Just to be clear: these little guys will be for eating. This is actually kind of a scary/ sad/ hard experiment for me. I feel very strongly about ethicaly raised meat, but like most people, I don't want to actually DO it. So this is me, trying to have integrity. These "trial birds" are rooster chicks, and they are for meat. In the meantime, they have a very nice, sweet little life hanging in the garden side of the yard. I move their tractor around, they get organic feed, fresh yummy water. We're only a week in, and I'm not gonna lie, it's already a little emotional for me. 

In these pictures they are a little wet, because they accidentally got spinkled. Poor boys were not happy! 

Monday, July 22, 2013


The garden is in full swing and we are geting to eat out of it every day!  

I got about 5 pounds of potatoes from my first barrel. They were fabulous and went into and amazing potato salad for my hubby. It was a far cry from 50 pounds, but I also didn't finish filling it with dirt, so who knows.

Chicken broth complete with medicinal herbs for my sick little boys. 

This is the best soup I've ever made, but let's be honest that isn't saying a lot. Then my hubby agreed, and I thought that was sweet, but he's eaten street food off a road stand in rural Africa from a guy who couldn't speak English, sooo.... yeah. But when my mom said it was the best soup she's ever had, I was pretty excited. Since I didn't use a recipie there's really no redoing it. My grandma taught me everything I know about chicken soup, so here's to you grandma!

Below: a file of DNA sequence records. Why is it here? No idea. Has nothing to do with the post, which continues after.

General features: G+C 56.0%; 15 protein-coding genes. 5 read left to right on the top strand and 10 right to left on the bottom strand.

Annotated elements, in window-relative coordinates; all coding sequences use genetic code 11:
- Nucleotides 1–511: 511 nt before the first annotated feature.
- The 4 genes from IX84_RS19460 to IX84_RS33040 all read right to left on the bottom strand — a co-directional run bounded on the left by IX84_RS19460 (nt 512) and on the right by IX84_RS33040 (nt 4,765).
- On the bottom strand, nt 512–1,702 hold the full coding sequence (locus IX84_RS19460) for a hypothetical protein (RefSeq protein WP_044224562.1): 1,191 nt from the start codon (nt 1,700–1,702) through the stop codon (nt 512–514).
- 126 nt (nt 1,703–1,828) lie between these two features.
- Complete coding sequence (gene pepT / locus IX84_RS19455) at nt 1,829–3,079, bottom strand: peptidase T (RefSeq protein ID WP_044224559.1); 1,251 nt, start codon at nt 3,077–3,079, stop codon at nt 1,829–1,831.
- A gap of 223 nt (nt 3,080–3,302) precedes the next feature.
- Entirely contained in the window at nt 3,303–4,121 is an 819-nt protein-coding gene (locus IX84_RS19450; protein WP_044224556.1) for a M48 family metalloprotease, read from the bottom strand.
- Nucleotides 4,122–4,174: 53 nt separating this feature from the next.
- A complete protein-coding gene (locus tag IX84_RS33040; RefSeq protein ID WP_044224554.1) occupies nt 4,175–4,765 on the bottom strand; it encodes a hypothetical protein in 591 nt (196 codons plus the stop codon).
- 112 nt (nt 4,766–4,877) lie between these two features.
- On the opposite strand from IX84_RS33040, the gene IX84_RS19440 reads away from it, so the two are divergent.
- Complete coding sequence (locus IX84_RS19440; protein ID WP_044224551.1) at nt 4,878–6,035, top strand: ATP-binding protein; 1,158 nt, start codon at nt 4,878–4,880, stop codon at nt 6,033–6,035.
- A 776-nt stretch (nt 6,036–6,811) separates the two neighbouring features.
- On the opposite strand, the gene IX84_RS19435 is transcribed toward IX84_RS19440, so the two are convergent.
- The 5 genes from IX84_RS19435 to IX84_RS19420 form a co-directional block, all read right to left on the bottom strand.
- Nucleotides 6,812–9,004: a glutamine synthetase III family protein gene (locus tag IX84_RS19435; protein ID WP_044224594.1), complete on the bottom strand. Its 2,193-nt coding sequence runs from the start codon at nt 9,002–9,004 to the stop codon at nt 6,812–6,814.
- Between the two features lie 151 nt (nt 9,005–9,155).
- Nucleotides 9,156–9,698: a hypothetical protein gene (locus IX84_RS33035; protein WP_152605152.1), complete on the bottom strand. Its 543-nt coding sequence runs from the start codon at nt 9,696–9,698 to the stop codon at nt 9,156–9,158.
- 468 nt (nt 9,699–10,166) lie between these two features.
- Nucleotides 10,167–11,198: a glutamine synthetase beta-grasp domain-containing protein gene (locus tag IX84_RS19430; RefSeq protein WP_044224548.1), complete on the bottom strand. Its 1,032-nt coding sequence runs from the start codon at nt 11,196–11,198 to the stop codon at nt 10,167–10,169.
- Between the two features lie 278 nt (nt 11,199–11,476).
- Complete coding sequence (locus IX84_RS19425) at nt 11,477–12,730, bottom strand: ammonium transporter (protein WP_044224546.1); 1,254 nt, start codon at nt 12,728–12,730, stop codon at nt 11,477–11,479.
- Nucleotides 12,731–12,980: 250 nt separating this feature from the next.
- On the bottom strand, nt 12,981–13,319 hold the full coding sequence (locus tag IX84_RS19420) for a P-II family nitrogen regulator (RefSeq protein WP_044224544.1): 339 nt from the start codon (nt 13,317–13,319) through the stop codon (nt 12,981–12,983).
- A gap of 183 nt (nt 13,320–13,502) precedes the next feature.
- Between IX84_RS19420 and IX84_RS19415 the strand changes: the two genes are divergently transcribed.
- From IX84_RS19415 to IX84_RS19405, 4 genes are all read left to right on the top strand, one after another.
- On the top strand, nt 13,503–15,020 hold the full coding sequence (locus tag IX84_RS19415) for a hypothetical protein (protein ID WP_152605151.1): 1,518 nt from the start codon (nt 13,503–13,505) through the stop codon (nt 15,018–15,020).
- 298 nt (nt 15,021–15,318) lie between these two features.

To end on a sweet note, Japanese Plums. We have more of these than we can eat, so I'm thinking jam! We already ate all of that yummy strawberry jam anyway. 

Saturday, June 29, 2013

It's Getting Bigger!

My bun bun area... 
I really need a better place for the straw, but I haven't found it yet. :-/

My peas had to wrap around!

In the rows I have: cauliflower, salad, yellow squash, delicata squash, zucchini, broccoli, a few stalks of corn, 5 types of onions, technicolor cabbage, kale, cosmic (purple) carrots, rainbow carrots, parsnips, and cucumbers.

My purple and black pole beans (scarlet?) I didn't plant the flowers. They volunteered.

5 varieties of beans, 2 of beets, chard, and something that I can't recall but is clearly planted in a row, lol. 

My littlest helper!

3 varieties of sugar snap pea, 4 types of tomato, and garlic.

Purple, Red, Gold, and Russet potatoes!

About 2/3 of the garden area (missing herbs, raspberries, strawberries, and pumpkins)...
Don't mind the hoses. They go to the soaker system. I just haven't buried them yet. 

A table for snacking in the garden.

Some extra corn and the cucumbers (not in that order.)


Friday, June 28, 2013


The biggest reason why I wanted a garden was to feed our family less processed food and to know exactly where that food was coming from. So, with our first strawberry harvest, we made jam. Delicious strawberry jam with only 3 ingredients: organic berries from our front yard garden, organic lemons, and organic sugar. This yielded 3 jars of the best jam I've ever had. 

Now, while I want to learn to can, I'm not set up for that just yet, so I did refrigerator jam and froze/ gave away the excess. 

Needless to say, my boys are in love. No requests for store bought jam here!